f. A possible course of action for the bishops would have been a specific petition to the Holy See for a streamlined and expeditious process whereby proven abusive clerics (past or present) would be laicized by the Holy See. Such a procedure, if actually followed by bishops, would possibly have satisfied the demands and concern of victims and survivors and others. Short of this, the proposals in the Charter are nothing different than what is presently contained in the Code of Canon law.
g. The Code of Canon law (both editions, 1917 and 1983) contained explicit procedures for investigating allegations of sexual abuse, documenting such investigations, prosecuting allegations in a judicial forum, imposing punishment and providing just compensation to victims. Yet the provisions of the Code were never faithfully followed anywhere in this country. The reason they were not followed and consequently serve as no guarantee of a just solution to the problem of clergy sexual abuse, is the stark fact that they are totally controlled by the bishop. There is no such thing as a separation of powers in the Catholic church. In each diocese the offices of executive, legislator and judge are combined in the bishop. Hence, the inability for full accountability is canonically institutionalized.
8. The Status of Confirmed Sexual Abusers: bishops.
The second sentence of the preamble admits that bishops have sexually abused children and adults in the past. The day before the Dallas meeting started it was announced that two bishops had resigned because of alleged sexual abuse of members of the faithful community. Since it is entirely possible that past instances of sexual abuse by clerics who are now bishops will be uncovered in the future, it is reasonable to have expected that this aspect be taken up by the bishops.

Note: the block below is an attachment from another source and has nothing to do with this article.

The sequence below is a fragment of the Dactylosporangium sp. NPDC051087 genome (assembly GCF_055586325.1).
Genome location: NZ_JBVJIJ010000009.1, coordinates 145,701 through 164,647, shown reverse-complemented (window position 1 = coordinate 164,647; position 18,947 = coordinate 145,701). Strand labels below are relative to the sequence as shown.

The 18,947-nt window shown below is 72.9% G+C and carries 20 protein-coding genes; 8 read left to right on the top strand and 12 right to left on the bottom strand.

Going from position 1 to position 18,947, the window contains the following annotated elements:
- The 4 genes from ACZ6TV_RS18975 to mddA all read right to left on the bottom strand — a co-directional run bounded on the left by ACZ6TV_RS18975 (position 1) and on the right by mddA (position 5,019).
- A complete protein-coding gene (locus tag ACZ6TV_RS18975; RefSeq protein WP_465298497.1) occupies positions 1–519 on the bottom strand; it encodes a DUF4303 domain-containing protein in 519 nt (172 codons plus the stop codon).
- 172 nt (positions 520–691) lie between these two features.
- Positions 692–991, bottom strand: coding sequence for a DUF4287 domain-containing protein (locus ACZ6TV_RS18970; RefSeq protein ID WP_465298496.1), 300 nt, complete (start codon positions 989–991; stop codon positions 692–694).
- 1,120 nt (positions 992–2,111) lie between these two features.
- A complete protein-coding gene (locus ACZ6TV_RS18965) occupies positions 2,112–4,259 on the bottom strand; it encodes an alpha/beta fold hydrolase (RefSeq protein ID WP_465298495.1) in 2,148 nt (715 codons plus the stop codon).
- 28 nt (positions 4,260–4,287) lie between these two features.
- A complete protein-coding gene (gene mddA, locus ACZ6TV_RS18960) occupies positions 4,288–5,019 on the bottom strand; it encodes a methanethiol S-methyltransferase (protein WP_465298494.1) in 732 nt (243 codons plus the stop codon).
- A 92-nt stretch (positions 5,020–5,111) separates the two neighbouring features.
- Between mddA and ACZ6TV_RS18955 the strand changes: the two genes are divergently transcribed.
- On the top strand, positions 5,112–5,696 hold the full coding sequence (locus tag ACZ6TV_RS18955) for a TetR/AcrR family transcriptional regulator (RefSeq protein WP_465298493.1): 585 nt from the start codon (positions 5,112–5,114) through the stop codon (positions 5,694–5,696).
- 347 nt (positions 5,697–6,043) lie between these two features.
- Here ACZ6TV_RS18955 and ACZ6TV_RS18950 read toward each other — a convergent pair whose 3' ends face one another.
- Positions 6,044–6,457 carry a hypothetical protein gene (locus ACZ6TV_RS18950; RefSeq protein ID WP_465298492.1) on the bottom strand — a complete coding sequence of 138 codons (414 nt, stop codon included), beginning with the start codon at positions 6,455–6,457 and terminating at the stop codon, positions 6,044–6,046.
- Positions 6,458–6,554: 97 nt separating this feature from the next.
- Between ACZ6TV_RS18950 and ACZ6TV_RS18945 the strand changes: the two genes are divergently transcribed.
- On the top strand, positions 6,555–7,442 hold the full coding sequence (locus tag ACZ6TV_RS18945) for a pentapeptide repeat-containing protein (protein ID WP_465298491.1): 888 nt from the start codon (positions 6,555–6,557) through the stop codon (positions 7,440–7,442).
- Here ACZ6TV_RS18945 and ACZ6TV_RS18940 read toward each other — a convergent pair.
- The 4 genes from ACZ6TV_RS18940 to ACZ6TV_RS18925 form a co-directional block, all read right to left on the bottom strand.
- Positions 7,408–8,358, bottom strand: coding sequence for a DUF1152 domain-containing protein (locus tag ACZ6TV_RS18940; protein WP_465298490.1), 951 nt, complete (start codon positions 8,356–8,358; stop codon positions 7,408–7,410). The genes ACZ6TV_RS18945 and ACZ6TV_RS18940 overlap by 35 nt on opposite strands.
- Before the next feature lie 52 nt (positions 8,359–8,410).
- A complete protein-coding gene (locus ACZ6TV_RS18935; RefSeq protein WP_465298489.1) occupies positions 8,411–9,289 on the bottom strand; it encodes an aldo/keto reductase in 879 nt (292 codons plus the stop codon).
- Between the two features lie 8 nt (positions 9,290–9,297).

a. In the United States at least 12 bishops have resigned because of allegations of sexual abuse in their past. What about future allegations? How will they be handled and who will handle them?
b. The Code of Canon Law shields bishops from any litigation on the local level. Canon 1401. 2 states that it is the right of the Church to adjudicate cases involving the violation of ecclesiastical laws.
c. Canon 1405, 1, 3 reserves to the pope cases of bishops that involve violation of penal laws. Sexual abuse of a minor is such a penal law (canon 1395). Canon 1405. 3 reserves to the Roman Rota all contentious cases (civil cases) involving bishops.
d. Thus it is clear from the Code that if an allegation is made against a bishop that the procedures of Art. 5 could not apply. The only power in church law competent to deal with accused bishops is the Holy See either in the person of the pope or through the Roman Rota.
e. Articles 1 and 2 refer to persons who claim to have been sexually abused by anyone acting in the name of the church. Does this include bishops? Will a diocese, a metropolitan archbishop, the Apostolic Nuncio or some official of the Vatican provide pastoral care and compassionate outreach to persons who have been victimized by bishops?
f. Art. 5 begins with a quote from the pope: “There is no place in the priesthood....for those who would harm the young.” There are cases in the US and throughout the world of bishops and even cardinals harming the young and adults through sexual abuse. Did the pope intend to include bishops in his statement. If not, then we have hear another glaring example of the clericalism that has thus far protected those in episcopal orders from answering for their offenses.
g. In speaking of ecclesiastical crimes most generally focus on the violation of canon 1395 which refers to sexual abuse. However there is another canon that is very pertinent and one which clearly applies to the various kinds of spiritual abuse that has been inflicted on those who have initially been sexually abused. That canon deals with abuse of power:
“C. 1389. 1. One who abuses ecclesiastical power or function is to be punished in accord with the seriousness of the act or omission not excluding deprivation from office unless a penalty for such abuse has already been established by law or a precept.
2. One who through culpable negligence illegitimately places or omits an act of ecclesiastical power, ministry or function which damages another person is to be punished by a just penalty.